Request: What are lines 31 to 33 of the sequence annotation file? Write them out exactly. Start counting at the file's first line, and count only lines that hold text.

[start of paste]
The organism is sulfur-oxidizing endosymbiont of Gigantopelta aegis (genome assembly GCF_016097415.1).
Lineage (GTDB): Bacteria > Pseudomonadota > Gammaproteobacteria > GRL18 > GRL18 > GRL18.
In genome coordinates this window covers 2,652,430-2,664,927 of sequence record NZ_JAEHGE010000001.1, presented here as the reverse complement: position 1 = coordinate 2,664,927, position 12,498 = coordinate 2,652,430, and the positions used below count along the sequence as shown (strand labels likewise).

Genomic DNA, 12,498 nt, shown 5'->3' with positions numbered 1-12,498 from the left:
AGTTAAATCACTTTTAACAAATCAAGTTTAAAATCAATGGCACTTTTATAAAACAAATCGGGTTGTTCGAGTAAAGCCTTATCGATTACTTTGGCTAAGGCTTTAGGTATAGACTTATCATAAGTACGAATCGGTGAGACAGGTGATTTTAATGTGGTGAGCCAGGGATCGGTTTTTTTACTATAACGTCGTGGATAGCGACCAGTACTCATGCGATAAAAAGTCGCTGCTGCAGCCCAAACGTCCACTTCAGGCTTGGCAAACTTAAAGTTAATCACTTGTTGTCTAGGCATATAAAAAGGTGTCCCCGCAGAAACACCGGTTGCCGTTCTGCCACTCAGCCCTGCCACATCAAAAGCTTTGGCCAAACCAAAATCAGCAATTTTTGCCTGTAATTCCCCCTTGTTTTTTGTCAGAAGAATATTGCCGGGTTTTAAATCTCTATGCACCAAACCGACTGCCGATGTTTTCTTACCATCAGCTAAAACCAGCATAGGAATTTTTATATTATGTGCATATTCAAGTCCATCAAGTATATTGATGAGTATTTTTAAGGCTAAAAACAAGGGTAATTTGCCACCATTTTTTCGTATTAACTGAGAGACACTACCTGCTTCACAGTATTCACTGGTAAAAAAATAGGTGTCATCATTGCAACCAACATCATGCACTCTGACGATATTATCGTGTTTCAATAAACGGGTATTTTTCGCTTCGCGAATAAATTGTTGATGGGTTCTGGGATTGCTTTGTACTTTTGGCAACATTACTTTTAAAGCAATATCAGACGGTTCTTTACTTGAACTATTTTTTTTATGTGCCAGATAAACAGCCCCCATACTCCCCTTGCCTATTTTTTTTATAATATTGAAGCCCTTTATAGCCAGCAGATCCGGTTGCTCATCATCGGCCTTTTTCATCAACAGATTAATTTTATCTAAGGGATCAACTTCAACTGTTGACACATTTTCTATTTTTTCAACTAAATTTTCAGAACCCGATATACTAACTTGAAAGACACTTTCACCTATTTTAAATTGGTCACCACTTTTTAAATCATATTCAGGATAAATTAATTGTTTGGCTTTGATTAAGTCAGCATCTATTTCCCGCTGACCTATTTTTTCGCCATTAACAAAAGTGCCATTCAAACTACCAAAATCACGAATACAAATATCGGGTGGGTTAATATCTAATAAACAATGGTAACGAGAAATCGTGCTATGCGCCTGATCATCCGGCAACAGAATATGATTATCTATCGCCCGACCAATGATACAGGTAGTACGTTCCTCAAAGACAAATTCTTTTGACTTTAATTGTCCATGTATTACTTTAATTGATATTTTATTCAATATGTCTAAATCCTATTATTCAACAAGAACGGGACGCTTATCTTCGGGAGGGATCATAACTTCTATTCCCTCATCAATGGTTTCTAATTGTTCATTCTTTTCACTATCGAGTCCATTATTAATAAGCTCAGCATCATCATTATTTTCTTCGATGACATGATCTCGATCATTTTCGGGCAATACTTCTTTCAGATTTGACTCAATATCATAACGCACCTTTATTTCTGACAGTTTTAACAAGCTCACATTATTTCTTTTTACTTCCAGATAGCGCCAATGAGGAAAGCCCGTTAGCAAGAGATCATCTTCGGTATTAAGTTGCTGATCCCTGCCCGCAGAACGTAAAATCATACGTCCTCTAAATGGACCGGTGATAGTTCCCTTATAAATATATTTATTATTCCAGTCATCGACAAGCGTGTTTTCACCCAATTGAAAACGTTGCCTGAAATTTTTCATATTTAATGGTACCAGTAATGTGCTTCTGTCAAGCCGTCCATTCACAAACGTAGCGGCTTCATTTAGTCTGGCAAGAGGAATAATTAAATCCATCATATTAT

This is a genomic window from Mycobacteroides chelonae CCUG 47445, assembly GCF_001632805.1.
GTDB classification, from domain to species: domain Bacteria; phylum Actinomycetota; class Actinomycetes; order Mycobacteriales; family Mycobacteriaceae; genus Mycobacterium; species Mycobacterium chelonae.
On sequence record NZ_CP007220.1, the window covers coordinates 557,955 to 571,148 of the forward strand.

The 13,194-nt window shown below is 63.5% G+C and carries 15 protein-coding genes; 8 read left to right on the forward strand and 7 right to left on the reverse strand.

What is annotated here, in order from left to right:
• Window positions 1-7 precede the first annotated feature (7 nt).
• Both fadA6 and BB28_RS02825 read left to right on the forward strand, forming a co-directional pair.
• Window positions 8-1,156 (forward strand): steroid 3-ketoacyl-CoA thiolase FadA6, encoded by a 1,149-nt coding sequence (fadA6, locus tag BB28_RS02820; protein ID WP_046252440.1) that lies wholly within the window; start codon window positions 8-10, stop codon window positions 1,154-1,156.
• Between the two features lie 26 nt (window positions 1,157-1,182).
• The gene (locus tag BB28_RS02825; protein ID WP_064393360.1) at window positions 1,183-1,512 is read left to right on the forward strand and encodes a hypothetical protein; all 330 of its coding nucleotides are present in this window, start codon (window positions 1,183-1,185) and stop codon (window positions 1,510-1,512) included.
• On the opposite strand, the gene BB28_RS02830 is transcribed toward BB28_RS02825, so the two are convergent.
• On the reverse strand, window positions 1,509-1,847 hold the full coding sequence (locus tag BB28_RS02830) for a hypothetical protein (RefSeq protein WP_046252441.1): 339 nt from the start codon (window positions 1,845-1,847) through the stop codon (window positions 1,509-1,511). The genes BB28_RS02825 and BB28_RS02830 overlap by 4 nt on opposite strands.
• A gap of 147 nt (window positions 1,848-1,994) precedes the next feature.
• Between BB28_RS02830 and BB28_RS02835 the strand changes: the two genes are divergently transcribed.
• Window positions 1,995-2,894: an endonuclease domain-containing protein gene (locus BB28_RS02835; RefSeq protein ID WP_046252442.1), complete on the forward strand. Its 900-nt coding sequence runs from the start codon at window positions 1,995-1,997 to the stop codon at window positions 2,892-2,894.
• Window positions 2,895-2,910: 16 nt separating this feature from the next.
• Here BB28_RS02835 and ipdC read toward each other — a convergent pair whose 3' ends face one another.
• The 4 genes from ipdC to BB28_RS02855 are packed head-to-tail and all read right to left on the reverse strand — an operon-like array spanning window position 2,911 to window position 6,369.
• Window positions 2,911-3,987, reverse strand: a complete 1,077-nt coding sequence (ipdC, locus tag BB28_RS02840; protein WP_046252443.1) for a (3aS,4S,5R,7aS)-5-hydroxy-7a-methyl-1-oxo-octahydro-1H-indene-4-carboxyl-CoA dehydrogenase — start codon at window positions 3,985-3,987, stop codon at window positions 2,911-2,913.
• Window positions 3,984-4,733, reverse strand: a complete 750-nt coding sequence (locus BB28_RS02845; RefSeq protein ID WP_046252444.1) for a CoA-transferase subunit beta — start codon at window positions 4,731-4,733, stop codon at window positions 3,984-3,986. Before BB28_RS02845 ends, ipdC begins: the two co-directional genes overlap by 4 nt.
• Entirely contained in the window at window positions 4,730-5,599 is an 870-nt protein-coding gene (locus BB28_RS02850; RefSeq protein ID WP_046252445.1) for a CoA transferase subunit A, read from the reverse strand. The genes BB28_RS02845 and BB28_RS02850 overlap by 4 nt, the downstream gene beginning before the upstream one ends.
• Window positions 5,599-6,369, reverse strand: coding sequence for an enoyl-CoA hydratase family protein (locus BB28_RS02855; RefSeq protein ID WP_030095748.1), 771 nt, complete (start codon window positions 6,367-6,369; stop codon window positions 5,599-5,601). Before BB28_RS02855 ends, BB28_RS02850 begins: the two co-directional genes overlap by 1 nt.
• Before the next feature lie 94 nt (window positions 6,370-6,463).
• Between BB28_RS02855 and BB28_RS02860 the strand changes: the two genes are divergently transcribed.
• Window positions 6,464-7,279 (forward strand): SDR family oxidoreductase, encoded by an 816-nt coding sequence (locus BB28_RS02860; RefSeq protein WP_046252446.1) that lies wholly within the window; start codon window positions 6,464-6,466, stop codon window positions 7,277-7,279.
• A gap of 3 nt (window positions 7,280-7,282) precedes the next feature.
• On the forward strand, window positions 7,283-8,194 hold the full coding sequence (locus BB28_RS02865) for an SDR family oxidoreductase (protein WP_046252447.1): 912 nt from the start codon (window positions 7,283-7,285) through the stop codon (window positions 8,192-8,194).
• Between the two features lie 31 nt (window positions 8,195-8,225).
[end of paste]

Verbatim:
• A gap of 3 nt (window positions 7,280-7,282) precedes the next feature.
• On the forward strand, window positions 7,283-8,194 hold the full coding sequence (locus BB28_RS02865) for an SDR family oxidoreductase (protein WP_046252447.1): 912 nt from the start codon (window positions 7,283-7,285) through the stop codon (window positions 8,192-8,194).
• Between the two features lie 31 nt (window positions 8,195-8,225).